But, for now, just remember: You are what you dare.


HALO 4 - TENTH ANNIVERSARY

Halo 4 in-game screenshot of the Master Chief in front of the Didact's Cryptum

If you can believe it, this year marks the tenth anniversary of Halo 4.

This, I think, is the anniversary that makes everybody feel old. I myself was 18 when Halo 4 released, which is probably something of a “middle ground” age, as there was a whole generation of newcomers to the series who were ten years younger than that, and many grizzled ancients who were ten years older.

It’s a hell of a landmark, both for the series and the studio, as this was 343’s own debut mainline Halo game, and we wanted to celebrate the occasion accordingly.

Many of you may remember Halo Fest 2011, which marked the 10-year anniversary of Halo. Steve Downes and Jen Taylor met in person for the first time before going on to record Halo 4 together; Halo: Combat Evolved Anniversary was just months away from bringing the original game to the Xbox 360 with a shiny new coat of paint, animated Terminals, new (old) maps for Reach, and more...

In the midst of those aforementioned festivities, there was a little tease of what was to come in 2012 as an animated concept art trailer for Halo 4 was showcased.

This trailer aimed to communicate some of the mood and tone that Halo 4 was building on as its foundation, with Requiem as its central “character.” The return of the Master Chief and Cortana would have us delving into the depths of a Forerunner shield world built long before their civilization had even conceived the world “Halo,” and awakening an ancient presence within.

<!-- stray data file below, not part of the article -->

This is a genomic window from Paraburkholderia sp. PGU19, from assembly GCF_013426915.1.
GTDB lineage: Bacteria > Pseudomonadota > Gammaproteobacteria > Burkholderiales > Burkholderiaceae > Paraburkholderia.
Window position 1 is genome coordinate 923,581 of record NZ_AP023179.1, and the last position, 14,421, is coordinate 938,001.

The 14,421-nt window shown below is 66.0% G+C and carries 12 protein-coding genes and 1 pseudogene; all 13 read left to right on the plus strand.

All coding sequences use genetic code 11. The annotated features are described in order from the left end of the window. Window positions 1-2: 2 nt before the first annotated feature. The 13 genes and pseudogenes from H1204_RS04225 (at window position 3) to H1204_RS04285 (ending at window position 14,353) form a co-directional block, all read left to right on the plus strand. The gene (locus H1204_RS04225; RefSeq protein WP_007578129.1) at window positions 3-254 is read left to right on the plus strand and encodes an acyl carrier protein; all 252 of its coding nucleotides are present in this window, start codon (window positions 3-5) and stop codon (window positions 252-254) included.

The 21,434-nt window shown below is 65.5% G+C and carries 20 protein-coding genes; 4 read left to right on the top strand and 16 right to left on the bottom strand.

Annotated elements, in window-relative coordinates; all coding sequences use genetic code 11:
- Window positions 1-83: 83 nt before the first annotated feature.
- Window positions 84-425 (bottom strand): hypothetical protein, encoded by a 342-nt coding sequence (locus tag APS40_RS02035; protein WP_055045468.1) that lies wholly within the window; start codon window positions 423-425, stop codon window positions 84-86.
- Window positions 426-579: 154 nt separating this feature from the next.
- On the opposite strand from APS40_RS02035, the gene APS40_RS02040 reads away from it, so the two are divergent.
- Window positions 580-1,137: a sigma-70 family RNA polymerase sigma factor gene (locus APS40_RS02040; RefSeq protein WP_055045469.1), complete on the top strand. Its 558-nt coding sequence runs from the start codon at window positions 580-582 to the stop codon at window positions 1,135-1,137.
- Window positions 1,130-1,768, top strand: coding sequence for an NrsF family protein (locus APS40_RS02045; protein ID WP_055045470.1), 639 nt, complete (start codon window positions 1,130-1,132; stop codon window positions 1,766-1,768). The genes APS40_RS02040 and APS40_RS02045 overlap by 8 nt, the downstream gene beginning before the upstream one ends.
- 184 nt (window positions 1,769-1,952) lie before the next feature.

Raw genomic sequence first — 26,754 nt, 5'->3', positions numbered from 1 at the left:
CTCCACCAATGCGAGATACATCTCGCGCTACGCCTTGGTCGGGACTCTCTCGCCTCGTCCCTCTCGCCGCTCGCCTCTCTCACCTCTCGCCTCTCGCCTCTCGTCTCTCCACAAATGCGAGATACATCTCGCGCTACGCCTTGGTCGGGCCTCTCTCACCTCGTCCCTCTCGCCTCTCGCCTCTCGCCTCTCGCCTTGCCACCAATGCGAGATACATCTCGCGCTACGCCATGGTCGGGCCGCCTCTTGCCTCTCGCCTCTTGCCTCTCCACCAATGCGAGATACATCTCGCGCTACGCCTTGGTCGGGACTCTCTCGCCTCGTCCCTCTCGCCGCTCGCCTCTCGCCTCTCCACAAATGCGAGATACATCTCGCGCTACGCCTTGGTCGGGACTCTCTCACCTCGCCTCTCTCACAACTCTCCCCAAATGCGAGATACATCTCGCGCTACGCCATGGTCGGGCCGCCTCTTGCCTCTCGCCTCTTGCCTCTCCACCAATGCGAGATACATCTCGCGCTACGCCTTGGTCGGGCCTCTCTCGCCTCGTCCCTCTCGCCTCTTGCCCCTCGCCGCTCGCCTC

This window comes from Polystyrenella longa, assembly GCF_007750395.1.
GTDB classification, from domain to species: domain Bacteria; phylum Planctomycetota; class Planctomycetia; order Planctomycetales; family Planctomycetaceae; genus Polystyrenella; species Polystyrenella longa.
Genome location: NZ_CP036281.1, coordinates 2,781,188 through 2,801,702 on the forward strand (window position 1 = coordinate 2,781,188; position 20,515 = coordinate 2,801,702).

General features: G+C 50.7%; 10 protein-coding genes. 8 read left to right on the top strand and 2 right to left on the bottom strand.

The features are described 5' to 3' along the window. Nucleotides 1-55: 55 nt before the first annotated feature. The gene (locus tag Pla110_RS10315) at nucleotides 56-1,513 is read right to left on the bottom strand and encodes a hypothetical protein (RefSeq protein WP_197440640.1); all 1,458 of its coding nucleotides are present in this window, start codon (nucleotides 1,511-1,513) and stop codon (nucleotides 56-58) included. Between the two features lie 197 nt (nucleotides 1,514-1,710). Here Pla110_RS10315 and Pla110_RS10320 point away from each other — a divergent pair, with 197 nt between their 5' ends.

It was in the spirit of this trailer that, for the tenth anniversary, we wanted to create something of a “successor” to that original piece, showcasing how the concept art was ultimately realized into a stunning new game world that pushed the Xbox 360 to—and beyond—its limits.

Return to Requiem once more, accompanied by Neil Davidge’s spellbinding track “Legacy,” conveying the ethereal tragedy of the Forerunners through Claire Tchaikowsy’s soul-rending vocal performance.

And that’s not all!

We’ve also put together a retrospective blog on Halo 4, featuring several fine folks involved in various roles in the development of the game.